As a teenager, Miss Saza Faradilla had set her mind on an international humanitarian career in women and children empowerment.

So when she found out about the overseas learning opportunities offered by Yale-NUS College, a liberal arts college established by the National University of Singapore and Yale University, she had no hesitation applying to it.

“I liked Yale-NUS’ focus on learning across boundaries, and the implicit understanding that the most valuable lessons often take place beyond the four walls of the classroom,” says Miss Saza, 21.

The “east-meets-west” common curriculum that all Yale-NUS students have to go through in their first two years also piqued her interest, as she could study a gamut of works ranging from Chinese and English modern writers Lu Xun and Virginia Woolf to North African Muslim historiographer Ibn Khaldun and Greek philosopher Plato.

Going places

The second youngest among four children was awarded the Yale- NUS Global Leader Scholarship, which fully covered her tuition and residential college fees for four years and also provided an annual living and book allowance as well as a one-time computer and overseas student exchange programme funding.

Currently in her third year of studies and majoring in anthropology, Miss Saza says: “My parents barely completed secondary school education and we have limited family income. The scholarship makes us less anxious about how my overseas study programmes under the college would be funded.”

As a result, she was able to fly to Yale University in the United States twice to attend a summer school programme and a oneweek exchange programme on how to manage a non-profit organisation.

In her freshman year, Miss Saza became one of three students from a Singaporean institution to be selected for the three-year Future Global Leaders Fellowship. This is awarded to first-generation college students with a track record of academic excellence and leadership abilities and without a family history of higher education.

She is currently being mentored by Ms Carol Bellamy, chairperson of the Global Community Engagement and Resilience Fund and former executive director of Unicef. Miss Saza was also sponsored for an internship in the women and children empowerment department of Jordan’s largest non-government organisation (NGO), the Jordanian Hashemite Fund for Human Development, from May to August last year.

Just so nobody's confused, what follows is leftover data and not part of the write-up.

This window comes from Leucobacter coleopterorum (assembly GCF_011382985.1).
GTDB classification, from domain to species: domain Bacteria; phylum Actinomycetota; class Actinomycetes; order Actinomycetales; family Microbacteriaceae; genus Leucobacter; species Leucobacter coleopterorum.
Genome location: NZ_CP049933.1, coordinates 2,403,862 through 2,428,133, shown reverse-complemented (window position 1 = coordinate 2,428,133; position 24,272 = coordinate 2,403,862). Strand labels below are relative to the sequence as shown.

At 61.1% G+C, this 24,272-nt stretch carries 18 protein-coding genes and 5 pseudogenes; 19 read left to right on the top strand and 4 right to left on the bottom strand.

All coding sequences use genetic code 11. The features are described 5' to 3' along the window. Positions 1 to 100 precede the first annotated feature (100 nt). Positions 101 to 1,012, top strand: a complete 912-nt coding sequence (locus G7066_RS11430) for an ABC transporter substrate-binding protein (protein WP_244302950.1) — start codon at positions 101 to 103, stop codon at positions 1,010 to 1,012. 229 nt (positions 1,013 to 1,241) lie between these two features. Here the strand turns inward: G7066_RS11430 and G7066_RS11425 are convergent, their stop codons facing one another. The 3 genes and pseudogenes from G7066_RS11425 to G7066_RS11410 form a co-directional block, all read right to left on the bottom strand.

Unique culture

An extrovert who enjoys inspiring and leading groups to achieve a common good, the current president of the Yale-NUS Student Government also started the Kids Accomplish enrichment programme in 2014 for children aged eight to 12 with funding from Yale-NUS.

Every week, a group of student volunteers from different countries facilitate a curriculum that cultivates the children’s interest in history, language and culture through discussions, games and experiential learning journeys. The team is now targeting more children from lower-income families to give them access to this form of learning.

“One of the reasons why I chose the school was its unique start-up culture, where we had the opportunity to shape policies and rules, and to create a culture that would help set the direction for Yale- NUS,” says Miss Saza, who was part of the college’s second intake. “For the first time, I felt that I was in an institution that encouraged trying out different modes of doing things and where things can change very rapidly.”

Despite her many commitments, Miss Saza is unfazed about them affecting her studies. In fact, she readily admits that she is not the kind who pursues “straight-A” grades. “College is one of the few periods in our lives where the most personal growth occurs, and this sort of character development cannot take place in academic isolation. I believe that serving the school and helping the community is more important that simply obtaining full marks in the next examination,” she says.